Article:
Pumpkin fries: carbs in pumpkins vary. I just recently discovered that the Japanese pumpkin is a bit higher in carbs than most (that’s the one we get at the supermarket, since it’s the organic one), so I’ll be swapping back to a more generic variety (which should be about 6g carbs per 100g). About 150g of pumpkin, chopped into fries, seasoned with paprika, coated with macadamia oil and left in the oven for about forty minutes is a delicious side.
We serve up the roo and the fries with a tablespoon or two of pesto aioli. This is a very cruisy meal. About 466kcal, 12.6g carbs. The macadamia oil is very calorically dense, just as a side note.
Thai pumpkin soup with chicken
Our local supermarket is a Maxi Foods, which is enormous, and has a wide variety of things – usually including a lot of local produce options and crafty things, as well as all the organic and fair trade options you could want. I am still amazed at the odd hippy-friendly and keto-friendly things I can find there.
They have a pre-made Thai pumpkin soup which is about 4.2g carbs per serving, and is delicious. I get some roast chicken pieces from the deli, casually shred them and add about 100g to a serving of this soup and it is a quick and tasty light lunch or dinner.
214kcal, 4.2g carbs. It’s a bit on the light side, energetically, so it’s the kind of thing I prefer to eat when I’m not exercising much that day, or if I’ve done more snacking than usual. If I haven’t been snacking, I probably will snack to supplement it.
Those are really just our very quick options. Sometimes I make garlic butter mushrooms as a side instead of pumpkin fries. Sometimes Husband makes what he calls “povo parma” where you put cheddar cheese and bacon on a chicken breast and fry it through in macadamia oil. Sometimes I just pick random delicious looking recipes off the internet and see what I can put together. Recent successes include low carb stromboli, a jalapeno and cheese chicken dish, and a “pizza toppings casserole”.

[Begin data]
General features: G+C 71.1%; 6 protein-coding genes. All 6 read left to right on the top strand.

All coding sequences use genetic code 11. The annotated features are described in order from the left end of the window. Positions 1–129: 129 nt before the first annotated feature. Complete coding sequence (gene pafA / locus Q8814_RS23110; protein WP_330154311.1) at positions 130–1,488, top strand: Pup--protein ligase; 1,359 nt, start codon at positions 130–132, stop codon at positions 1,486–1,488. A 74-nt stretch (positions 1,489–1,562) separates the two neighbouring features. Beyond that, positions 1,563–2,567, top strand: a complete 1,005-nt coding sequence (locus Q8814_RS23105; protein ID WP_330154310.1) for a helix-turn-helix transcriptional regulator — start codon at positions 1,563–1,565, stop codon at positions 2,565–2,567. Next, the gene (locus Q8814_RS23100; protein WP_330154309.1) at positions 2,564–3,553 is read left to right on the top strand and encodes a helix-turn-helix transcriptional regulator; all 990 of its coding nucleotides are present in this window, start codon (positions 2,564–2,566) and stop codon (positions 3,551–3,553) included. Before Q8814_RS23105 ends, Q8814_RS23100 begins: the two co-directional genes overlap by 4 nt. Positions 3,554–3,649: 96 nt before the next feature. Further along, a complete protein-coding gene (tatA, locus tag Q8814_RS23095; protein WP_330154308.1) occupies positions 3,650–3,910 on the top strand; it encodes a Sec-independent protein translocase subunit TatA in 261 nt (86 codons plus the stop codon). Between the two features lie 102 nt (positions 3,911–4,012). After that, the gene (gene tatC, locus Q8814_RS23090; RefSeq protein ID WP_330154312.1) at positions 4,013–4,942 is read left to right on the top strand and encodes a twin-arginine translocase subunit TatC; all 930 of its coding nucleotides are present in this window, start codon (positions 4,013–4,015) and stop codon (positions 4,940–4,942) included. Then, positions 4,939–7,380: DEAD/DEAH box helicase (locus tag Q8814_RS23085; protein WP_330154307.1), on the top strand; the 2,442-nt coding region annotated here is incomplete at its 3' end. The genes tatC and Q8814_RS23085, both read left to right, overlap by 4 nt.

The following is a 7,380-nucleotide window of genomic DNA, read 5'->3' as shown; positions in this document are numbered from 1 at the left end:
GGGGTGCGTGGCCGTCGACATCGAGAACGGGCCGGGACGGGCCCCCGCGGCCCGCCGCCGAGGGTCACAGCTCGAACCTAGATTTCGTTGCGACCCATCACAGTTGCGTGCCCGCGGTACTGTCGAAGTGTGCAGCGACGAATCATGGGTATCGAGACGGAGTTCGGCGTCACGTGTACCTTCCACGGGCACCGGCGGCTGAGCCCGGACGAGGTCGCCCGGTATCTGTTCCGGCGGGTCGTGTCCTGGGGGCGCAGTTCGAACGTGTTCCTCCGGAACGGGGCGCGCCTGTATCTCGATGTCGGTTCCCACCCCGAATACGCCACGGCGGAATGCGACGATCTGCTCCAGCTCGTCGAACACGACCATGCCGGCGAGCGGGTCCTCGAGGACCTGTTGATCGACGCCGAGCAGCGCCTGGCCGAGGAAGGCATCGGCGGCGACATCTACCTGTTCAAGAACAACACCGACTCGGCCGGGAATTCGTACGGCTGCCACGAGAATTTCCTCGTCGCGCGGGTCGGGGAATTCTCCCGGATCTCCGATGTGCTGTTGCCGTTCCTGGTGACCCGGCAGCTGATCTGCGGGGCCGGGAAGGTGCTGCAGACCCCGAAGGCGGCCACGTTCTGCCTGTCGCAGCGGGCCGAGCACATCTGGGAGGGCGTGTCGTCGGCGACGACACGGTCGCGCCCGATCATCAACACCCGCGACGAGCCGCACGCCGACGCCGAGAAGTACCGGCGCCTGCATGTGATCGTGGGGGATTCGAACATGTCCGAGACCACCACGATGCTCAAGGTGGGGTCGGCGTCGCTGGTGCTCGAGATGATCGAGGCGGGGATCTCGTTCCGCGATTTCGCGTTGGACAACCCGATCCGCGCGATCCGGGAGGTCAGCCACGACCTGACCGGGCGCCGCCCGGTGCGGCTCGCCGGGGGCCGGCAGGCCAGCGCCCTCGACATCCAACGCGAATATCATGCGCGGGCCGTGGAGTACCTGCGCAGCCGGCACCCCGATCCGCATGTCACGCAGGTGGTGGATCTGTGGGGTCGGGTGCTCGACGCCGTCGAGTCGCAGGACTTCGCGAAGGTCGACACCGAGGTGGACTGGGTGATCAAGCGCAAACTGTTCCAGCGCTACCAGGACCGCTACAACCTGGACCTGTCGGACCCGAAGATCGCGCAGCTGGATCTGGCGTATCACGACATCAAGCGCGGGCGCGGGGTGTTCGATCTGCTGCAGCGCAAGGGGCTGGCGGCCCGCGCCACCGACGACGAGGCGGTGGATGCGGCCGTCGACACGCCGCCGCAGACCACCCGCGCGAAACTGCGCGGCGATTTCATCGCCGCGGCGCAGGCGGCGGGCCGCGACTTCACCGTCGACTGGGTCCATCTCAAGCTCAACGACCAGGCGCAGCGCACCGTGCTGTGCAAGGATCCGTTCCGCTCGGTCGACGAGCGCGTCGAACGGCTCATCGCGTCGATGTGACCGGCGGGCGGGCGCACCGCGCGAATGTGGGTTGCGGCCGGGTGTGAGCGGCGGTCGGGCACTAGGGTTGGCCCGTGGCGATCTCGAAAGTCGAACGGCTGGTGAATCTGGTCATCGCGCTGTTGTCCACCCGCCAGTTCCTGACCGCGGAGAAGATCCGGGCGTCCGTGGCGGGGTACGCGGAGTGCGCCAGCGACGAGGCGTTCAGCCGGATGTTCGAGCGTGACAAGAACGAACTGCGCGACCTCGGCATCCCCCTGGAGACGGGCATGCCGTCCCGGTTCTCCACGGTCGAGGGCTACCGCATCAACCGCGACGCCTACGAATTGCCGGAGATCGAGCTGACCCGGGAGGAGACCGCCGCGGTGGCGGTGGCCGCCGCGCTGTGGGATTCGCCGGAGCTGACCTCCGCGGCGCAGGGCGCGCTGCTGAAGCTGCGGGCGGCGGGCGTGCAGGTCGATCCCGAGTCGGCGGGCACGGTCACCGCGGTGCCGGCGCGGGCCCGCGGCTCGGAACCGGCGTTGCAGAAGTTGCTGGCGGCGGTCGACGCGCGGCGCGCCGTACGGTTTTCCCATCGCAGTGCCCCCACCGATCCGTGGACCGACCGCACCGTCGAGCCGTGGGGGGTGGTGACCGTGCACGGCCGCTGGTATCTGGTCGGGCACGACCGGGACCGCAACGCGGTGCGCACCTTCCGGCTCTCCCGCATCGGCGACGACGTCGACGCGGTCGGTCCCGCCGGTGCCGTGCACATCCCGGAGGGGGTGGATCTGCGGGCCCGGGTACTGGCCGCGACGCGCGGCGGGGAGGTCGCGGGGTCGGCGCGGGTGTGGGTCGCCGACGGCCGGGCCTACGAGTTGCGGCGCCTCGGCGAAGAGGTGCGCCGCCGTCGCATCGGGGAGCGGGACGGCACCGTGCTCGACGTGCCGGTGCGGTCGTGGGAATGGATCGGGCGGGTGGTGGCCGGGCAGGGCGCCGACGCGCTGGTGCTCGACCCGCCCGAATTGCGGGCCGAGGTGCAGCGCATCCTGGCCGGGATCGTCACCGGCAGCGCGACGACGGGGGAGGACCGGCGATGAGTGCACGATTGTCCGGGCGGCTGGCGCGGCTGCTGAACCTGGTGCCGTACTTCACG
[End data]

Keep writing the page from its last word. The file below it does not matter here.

There are heaps of possibilities out there, even though at first the elimination of rice, pasta and bread seems crippling from a dietary perspective – I was concerned, but it’s actually not so hard. There is a bit more effort here and there. I’ve found a recipe for low-carb tortillas so fingers crossed there might be tacos in my life soon. It’s a bit more fun, as far as I’m concerned, since there’s some problem solving. My pantry now has almond meal, coconut flour, linseed meal, and a whole variety of delightful things to make life more interesting, and my fridge is never empty of eggs, cream or cheese.
So I am not lost for food and I am actually enjoying kitchen time (which is almost unheard of prior to this). I do supplement, and the reason I do this is because at the absence of fruit leads to possible vitamin deficiencies: a lot of people eat very widely of veggies to work around this. The veggies I eat on keto are pumpkin, bok choy (in stir fries, mostly, thinking they would go well in my taco/wrap plans), capsicum and mushrooms for the most part. These are great but I probably don’t get enough of them, based on my MFP tracking, so I take a multivitamin.
The science is pretty clear that vitamins do more harm than good in the absence of a dietary deficiency, but since I appear to have a dietary deficiency (which I had before keto), I’m comfortable taking them. I also take calcium and vitamin D because I’m a redhead and I catch fire when I go outside, so I wear bucketloads of sunscreen. On top of that, there’s fish oil (that’s a more complex post I will write sometime), and fibre supplementation (that can be an issue on keto unless you eat lots of veggies, so a lot of ketoers head straight for the psyllium husk).
Do you have to take supplements on keto? Of course not; you can manage it entirely within the bounds of keto, but it takes a lot of planning and I’m not quite at that level yet. I’m also not a fan of salads, which makes it harder.
Anyway, that’s the how behind the why.
POSTSCRIPT: After publishing this, I just realised I left out a crucial problem: coffee! The amount of milk in a cappucino contains a fair number of carbs, particularly if you’re knocking back four cappucinos a day. There are a few ways to deal with this: switch to long macchiatos, or black/espresso coffee, or add cream instead of milk (when I do this I add some cinnamon on top). But it is something you have to factor in – sadly sugars are still counted as carbs even if it’s lactose instead of glucose or fructose.